The Astronomy Committee reviewed its twenty proposals. It recommended flight for some and rejected others for technical reasons (one otherwise excellent proposal involved the use of radio signals from a lunar probe to measure electron density but neglected to consider the effect of the radio-noise background). The Committee considered and rejected a proposal to explode an atom bomb in space to measure more accurately the velocity of light. It decided such an explosion would needlessly contaminate interplanetary space and that the experiment could be conducted as well on the ground by using eclipsing binaries.*
Leo Goldberg focused his committee's work on basic scientific questions. The first experiments the Committee evaluated were those designed to test the theory of general relativity. The Committee worked on scientific issues and did not consider broad policy or management problems.
Goldberg's committee also succeeded in its primary goal of stimulating interest in space astronomy. In 1957, only three institutions conducted experiments in space astronomy: the Naval Research Laboratory, the University of Colorado, and the Air Force Cambridge Research Laboratories. When the Committee completed its work two years later, Dr. Arthur Code, from the University of Wisconsin, and Dr. Fred Whipple, from the Smithsonian Astrophysical Observatory, were preparing experiments for the Orbiting Astronomical Observatory. In addition, groups at the University of New Mexico, University of California at Berkeley, University of Michigan, Princeton, Yale, and the California Institute of Technology had begun research in space astronomy.
The other five discipline committees also met in October 1958, considered the proposals in their areas, and sent recommendations to the Space Science Board in time for its third meeting on October 24, 1958. At this meeting the Board reviewed and approved the recommendations and sent them to NASA on November 4, 1958. 75
The Board's Impact on NASA'S Selection Process
On October 24, 1958, the Board met for the third time in New York City, where it reviewed the recommendations of its committees and reconsidered its role in relation to a NASA that had formally opened its doors on October 1, 1958. At this meeting, the Board began its long, generally productive but frequently acrimonious, association with NASA. One of the principal NASA participants in this relationship, Dr. Homer E. Newell, characterized it as a "love-hate" relationship. The NASA that the Board began to work with on October 24 was not exactly the NASA envisioned by those who had created the Board back in June. This third meeting of the Board will be considered in detail below after the early NASA organization and its approach to space science has been examined.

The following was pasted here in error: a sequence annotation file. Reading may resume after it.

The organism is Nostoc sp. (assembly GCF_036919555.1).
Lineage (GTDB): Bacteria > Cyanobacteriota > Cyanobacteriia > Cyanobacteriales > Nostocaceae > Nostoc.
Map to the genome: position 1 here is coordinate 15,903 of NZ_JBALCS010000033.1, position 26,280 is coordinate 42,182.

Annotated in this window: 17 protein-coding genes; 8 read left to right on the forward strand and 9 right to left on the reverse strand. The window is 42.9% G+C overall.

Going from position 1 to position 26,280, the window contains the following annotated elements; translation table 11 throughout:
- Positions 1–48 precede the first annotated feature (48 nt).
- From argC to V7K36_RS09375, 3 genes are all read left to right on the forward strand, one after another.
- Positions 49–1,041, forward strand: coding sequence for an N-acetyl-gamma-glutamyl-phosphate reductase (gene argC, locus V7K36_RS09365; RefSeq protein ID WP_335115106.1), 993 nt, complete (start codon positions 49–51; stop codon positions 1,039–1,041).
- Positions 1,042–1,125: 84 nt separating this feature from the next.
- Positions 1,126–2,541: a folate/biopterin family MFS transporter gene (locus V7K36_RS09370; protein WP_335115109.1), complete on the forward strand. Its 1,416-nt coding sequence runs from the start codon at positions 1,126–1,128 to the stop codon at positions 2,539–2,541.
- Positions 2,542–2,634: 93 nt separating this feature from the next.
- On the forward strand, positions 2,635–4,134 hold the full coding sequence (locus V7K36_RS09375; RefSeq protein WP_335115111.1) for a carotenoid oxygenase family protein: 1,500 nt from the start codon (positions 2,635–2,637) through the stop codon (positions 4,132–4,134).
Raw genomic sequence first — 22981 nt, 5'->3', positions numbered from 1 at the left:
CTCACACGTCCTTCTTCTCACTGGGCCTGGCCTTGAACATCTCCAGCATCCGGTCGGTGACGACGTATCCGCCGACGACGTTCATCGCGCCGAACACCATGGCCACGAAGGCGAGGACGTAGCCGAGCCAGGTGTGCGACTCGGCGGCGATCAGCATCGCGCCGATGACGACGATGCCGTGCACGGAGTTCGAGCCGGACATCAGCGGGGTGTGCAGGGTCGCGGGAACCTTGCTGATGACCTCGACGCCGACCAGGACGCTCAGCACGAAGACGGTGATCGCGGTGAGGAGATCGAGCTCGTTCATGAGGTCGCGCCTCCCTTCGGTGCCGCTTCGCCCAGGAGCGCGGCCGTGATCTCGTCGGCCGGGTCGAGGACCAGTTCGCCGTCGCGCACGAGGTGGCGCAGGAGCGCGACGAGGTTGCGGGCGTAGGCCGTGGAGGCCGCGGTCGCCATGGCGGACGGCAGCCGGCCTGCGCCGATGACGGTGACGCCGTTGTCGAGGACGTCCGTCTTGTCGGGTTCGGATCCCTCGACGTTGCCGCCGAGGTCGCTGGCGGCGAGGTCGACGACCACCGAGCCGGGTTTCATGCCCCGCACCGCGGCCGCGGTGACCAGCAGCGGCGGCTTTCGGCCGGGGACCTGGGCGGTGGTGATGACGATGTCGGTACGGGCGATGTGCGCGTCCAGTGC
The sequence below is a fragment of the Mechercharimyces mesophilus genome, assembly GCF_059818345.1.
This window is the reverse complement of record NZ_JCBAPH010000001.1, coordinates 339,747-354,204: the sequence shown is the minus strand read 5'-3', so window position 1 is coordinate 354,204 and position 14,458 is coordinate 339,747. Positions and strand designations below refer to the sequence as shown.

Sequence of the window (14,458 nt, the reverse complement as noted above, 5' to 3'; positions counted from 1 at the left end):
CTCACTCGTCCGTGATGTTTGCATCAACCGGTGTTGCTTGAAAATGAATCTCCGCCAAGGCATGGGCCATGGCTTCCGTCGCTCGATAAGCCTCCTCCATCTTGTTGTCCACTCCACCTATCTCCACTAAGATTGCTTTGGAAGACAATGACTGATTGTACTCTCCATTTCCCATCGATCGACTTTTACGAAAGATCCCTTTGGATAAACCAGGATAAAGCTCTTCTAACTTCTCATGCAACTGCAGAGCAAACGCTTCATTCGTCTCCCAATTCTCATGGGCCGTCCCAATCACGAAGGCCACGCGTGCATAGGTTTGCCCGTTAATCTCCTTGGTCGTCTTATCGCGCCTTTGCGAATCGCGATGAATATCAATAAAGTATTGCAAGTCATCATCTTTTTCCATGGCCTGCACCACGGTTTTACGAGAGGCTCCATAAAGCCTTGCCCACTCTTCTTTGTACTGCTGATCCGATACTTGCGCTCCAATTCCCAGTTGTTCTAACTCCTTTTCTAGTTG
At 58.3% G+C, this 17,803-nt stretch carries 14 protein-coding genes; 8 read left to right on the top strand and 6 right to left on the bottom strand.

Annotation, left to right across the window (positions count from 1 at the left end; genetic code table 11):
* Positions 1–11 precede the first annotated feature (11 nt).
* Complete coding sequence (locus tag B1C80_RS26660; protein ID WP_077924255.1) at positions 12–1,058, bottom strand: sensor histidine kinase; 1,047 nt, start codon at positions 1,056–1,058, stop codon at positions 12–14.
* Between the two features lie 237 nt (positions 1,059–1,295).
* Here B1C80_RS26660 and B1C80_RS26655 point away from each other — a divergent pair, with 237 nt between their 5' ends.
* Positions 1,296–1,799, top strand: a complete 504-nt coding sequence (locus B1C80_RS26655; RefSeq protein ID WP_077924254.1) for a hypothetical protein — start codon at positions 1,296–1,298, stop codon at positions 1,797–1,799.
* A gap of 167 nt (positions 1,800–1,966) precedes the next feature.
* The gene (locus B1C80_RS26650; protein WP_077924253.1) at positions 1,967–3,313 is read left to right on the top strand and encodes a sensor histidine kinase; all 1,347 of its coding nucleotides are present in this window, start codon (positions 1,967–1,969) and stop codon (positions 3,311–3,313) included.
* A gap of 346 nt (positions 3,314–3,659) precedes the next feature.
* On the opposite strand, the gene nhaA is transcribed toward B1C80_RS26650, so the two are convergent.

The efforts of Lloyd Berkner and the members of the Space Science Board galvanized many young academic scientists into proposing experiments and becoming space scientists. Thus, academic scientists became major participants in the nation's space science program. The board helped NASA define the role and responsibility of a space scientist during a NASA space science mission. In the four months between its first meeting on June 27 and the time NASA opened its doors on October 1, 1958, the Board solicited and evaluated over 200 proposals and recommended to NASA those it thought worthy of flight. It outlined a space science program containing over thirty missions that would take NASA the better part of the next decade to accomplish. The Board continued the practice of using senior scientists to evaluate scientific proposals-and of allowing these scientists to evaluate their own and their competitors' proposals.
The Board generated a momentum and interest in space science among academic scientists that ensured strong academic participation in the NASA space science program. This participation of academic scientists would ensure a continuing source of young space scientists, new ideas, and rapid incorporation of the knowledge and technology developed in the program into the national technical capability. In addition, academic participation would provide an external group of scientists with a vested interest in funding for NASA's space science programs. In the future, when the United States had established its leadership in space science and the leaders of Congress were no longer interested in chairing the space committees and pressuring the Administration to catch up with the Soviets, these academic scientists could, and would, lobby the Congress for support of the NASA Space Science Program.

* A pair of stars orbiting around their common center of mass.